The greatest test for the Saeima was the amendment in the citizenship law that allowed people and their descendants living in Latvia before 1881 gain citizen rights. That sparked large protests from nationalists who feared that large numbers of Jews will gain citizen rights. Protests caused referendum against the amendment that was labeled “Jew law”. However, the protesters could not gather necessary votes to halt the citizenship reforms. Another issue was a trade agreement with the Soviet Union that caused large controversy. Achievement was reforms in social policies and healthcare.

Third Saeima was elected in October 1928. Despite obvious flaws in the election law little was done to stop the influx of the mini party lists and fragmentation of the Latvian political system continued. LSDWP gained 24,5% a great drop in popularity caused by failed government and appearance of more radical leftist movements. Leftist workers list gained 5%. The radical socialist movements were actually legal covers of the Latvian Communist Party that was illegal. Its main goal was the breakdown of the Latvian state. Right wing parties kept their ranks, LFU and DC had relative successes. The Latvian New Landowners and Small Landowners party (LNLSLP) became more stronger while LNFP fell out. National conservative lists gained strength. Russians and Germans gained six seats, Jews five but Poles two.

This was unusual Saeima as there were only two governments both lead by LFU. Hugo Celmiņš managed to lead the government for three years, a record only to be broken in the second period of independence. Kārlis Ulmanis took after Celmiņš government collapsed. The work of Saeima was severely disrupted by the radical Workers and Peasants fraction that openly supported the Soviet Union and condemned the independence. Calling for the establishment of the Worldwide Socialist Republic and singing the anthem of the Soviet Union in the parliament sessions, communist deputies made it difficult to make decisions. The Latvian legal system was struggling to find ways to stop them. In return far right wing nationalist members formed a National fraction.  The last legally elected president by Saeima was Alberts Kviesis in 1930.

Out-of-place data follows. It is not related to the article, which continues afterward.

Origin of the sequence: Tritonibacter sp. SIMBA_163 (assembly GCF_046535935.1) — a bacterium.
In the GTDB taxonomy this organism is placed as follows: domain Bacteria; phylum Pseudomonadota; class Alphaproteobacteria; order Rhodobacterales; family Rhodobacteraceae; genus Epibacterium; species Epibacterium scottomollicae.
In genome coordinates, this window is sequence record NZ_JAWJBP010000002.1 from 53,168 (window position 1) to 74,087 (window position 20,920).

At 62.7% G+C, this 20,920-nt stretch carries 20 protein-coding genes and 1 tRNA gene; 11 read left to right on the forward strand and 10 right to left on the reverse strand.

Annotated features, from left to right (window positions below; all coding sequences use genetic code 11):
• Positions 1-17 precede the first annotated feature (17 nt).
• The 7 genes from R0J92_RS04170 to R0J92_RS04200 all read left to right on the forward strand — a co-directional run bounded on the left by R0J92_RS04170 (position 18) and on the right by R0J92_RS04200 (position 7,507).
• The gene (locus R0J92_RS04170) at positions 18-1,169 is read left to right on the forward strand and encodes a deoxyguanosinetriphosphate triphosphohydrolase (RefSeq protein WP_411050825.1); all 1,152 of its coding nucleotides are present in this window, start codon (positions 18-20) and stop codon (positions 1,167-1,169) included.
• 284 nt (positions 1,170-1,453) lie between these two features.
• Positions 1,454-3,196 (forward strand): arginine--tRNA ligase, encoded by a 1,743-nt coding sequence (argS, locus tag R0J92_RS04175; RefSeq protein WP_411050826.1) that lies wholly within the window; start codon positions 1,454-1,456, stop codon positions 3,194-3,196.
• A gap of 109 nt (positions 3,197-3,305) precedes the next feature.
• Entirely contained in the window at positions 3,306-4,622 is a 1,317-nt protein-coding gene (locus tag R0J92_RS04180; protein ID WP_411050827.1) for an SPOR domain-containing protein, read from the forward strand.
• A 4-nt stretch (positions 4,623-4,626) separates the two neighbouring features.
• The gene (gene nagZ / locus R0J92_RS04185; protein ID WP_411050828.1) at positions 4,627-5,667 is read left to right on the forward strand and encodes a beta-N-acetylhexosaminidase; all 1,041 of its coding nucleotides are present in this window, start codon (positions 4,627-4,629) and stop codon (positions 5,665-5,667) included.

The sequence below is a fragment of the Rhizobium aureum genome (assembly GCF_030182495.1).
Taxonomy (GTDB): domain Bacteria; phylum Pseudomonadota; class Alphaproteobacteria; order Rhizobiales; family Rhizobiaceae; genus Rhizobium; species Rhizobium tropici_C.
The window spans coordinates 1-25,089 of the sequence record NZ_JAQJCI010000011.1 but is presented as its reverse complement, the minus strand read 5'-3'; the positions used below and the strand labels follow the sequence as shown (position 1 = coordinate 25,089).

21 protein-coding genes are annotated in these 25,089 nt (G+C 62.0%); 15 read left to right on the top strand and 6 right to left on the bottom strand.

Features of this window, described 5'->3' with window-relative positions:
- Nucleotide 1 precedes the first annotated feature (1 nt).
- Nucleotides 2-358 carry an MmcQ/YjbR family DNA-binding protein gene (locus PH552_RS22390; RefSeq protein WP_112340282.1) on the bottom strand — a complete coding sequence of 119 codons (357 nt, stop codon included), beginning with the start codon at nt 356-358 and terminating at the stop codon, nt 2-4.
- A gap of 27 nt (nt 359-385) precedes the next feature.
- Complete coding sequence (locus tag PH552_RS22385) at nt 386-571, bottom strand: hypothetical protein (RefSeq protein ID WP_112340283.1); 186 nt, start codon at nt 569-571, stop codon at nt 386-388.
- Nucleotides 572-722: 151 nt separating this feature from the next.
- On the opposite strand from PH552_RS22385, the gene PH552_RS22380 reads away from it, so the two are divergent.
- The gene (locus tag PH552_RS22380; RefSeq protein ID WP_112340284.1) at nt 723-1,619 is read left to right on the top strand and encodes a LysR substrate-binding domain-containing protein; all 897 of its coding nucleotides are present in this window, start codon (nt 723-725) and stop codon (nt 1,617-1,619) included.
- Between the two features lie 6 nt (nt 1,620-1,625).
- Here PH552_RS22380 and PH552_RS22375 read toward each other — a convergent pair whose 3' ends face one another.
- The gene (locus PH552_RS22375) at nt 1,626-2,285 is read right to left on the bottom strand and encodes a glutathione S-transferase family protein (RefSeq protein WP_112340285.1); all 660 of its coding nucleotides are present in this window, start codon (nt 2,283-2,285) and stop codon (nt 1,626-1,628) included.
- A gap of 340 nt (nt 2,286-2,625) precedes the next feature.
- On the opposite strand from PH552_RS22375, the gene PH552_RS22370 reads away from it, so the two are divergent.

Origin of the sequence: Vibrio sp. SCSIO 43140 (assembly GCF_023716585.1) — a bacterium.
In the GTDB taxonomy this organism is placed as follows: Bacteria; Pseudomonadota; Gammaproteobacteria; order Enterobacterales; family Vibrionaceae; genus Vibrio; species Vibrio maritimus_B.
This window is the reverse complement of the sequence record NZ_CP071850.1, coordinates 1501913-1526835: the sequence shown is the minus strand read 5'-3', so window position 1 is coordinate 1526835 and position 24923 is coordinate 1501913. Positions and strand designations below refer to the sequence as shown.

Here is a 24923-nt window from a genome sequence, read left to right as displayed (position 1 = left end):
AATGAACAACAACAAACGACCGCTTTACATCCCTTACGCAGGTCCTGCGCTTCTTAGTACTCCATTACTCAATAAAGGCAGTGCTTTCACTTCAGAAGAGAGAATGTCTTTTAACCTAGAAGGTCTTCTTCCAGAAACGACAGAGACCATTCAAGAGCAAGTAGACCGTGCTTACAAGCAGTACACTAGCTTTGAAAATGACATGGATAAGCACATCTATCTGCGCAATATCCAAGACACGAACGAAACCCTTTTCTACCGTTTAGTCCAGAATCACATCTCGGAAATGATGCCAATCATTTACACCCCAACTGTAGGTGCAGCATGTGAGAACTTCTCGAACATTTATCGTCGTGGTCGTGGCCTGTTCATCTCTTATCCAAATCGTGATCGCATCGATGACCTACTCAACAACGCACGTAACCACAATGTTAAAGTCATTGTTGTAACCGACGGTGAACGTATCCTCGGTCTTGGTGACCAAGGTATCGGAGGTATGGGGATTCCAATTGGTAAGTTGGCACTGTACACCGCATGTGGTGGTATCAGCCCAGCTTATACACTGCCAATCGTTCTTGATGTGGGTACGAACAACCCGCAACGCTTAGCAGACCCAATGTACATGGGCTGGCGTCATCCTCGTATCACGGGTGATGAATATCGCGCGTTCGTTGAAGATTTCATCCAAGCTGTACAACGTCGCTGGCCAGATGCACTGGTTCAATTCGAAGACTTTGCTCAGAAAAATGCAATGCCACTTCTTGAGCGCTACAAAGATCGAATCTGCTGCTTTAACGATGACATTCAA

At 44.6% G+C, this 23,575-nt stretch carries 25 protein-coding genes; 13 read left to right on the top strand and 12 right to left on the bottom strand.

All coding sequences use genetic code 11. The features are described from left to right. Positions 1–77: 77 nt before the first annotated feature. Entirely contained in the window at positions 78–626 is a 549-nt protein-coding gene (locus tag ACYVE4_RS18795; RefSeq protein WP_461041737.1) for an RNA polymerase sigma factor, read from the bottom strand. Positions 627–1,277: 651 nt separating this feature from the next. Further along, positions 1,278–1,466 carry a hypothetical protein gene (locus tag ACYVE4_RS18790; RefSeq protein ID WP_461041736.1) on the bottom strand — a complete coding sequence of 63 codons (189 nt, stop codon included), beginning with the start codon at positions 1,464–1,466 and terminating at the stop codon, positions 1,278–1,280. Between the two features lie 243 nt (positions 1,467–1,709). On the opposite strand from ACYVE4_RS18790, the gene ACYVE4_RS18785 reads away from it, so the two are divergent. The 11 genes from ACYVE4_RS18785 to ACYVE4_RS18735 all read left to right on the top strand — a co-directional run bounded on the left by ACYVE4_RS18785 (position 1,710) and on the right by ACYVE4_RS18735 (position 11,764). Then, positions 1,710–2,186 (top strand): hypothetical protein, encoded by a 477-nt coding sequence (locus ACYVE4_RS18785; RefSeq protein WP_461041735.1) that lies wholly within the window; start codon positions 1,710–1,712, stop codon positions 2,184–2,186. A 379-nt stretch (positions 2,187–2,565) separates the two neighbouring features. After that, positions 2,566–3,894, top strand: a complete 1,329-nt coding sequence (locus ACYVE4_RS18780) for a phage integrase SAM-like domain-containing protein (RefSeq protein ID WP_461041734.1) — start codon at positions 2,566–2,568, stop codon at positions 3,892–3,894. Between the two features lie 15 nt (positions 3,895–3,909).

The caricature depicting constant party struggle.The young woman representing Latvia wonders: "Who knows if they struggle for me or my dower?"

The caricature depicting the constant party struggle.
The young woman representing Latvia wonders: “Who knows if they struggle for me or my dower?”